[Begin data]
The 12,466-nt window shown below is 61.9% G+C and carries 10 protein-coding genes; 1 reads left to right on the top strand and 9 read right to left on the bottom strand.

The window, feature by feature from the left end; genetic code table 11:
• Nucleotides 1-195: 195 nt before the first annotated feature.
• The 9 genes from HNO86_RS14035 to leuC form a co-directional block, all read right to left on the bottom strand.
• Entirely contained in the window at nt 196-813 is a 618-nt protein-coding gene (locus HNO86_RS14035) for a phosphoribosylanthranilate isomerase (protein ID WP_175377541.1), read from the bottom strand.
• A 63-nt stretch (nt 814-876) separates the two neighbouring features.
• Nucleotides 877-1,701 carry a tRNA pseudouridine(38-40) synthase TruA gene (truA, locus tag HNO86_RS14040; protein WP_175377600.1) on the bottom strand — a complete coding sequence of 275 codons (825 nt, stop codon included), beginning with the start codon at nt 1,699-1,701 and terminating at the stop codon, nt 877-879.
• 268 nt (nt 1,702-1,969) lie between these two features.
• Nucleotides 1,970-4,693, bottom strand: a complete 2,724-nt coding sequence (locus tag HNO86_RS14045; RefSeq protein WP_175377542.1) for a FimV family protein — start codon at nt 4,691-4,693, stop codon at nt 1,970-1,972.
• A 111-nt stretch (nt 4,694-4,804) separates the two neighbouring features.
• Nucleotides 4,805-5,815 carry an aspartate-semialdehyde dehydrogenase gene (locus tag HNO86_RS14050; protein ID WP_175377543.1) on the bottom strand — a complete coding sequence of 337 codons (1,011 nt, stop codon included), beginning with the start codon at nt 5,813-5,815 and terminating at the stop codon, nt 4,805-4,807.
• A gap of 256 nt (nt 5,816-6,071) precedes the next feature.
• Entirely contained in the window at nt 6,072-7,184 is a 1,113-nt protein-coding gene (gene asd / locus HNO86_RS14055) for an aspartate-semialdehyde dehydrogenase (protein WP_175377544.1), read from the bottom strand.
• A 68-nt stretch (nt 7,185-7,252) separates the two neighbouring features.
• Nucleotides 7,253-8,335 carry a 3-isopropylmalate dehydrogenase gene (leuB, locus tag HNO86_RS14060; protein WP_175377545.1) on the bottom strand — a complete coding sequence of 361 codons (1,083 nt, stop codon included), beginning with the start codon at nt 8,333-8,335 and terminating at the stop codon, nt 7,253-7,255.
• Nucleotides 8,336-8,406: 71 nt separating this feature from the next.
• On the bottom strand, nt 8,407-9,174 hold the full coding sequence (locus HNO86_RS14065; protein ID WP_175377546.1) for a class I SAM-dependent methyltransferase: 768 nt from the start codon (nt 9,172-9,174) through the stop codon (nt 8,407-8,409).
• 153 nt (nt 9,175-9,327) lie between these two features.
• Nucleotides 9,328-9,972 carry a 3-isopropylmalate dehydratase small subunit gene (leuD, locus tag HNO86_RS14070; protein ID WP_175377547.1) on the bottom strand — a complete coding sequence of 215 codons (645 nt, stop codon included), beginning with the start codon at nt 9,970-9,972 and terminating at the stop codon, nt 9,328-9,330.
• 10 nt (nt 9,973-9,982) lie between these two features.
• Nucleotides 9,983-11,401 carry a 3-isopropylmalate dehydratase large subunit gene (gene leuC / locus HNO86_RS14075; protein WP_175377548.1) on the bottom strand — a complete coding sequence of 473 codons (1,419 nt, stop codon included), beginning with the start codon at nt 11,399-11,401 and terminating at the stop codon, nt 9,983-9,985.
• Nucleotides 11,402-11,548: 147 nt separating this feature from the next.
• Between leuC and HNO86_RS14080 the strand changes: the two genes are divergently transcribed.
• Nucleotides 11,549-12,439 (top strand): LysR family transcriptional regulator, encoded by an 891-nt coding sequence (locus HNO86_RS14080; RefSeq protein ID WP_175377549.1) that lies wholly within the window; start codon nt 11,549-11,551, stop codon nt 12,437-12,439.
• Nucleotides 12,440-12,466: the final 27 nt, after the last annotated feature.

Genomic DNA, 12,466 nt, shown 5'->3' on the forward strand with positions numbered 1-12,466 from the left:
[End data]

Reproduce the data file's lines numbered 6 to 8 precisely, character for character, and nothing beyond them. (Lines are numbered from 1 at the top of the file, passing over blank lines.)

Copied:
• A 63-nt stretch (nt 814-876) separates the two neighbouring features.
• Nucleotides 877-1,701 carry a tRNA pseudouridine(38-40) synthase TruA gene (truA, locus tag HNO86_RS14040; protein WP_175377600.1) on the bottom strand — a complete coding sequence of 275 codons (825 nt, stop codon included), beginning with the start codon at nt 1,699-1,701 and terminating at the stop codon, nt 877-879.
• 268 nt (nt 1,702-1,969) lie between these two features.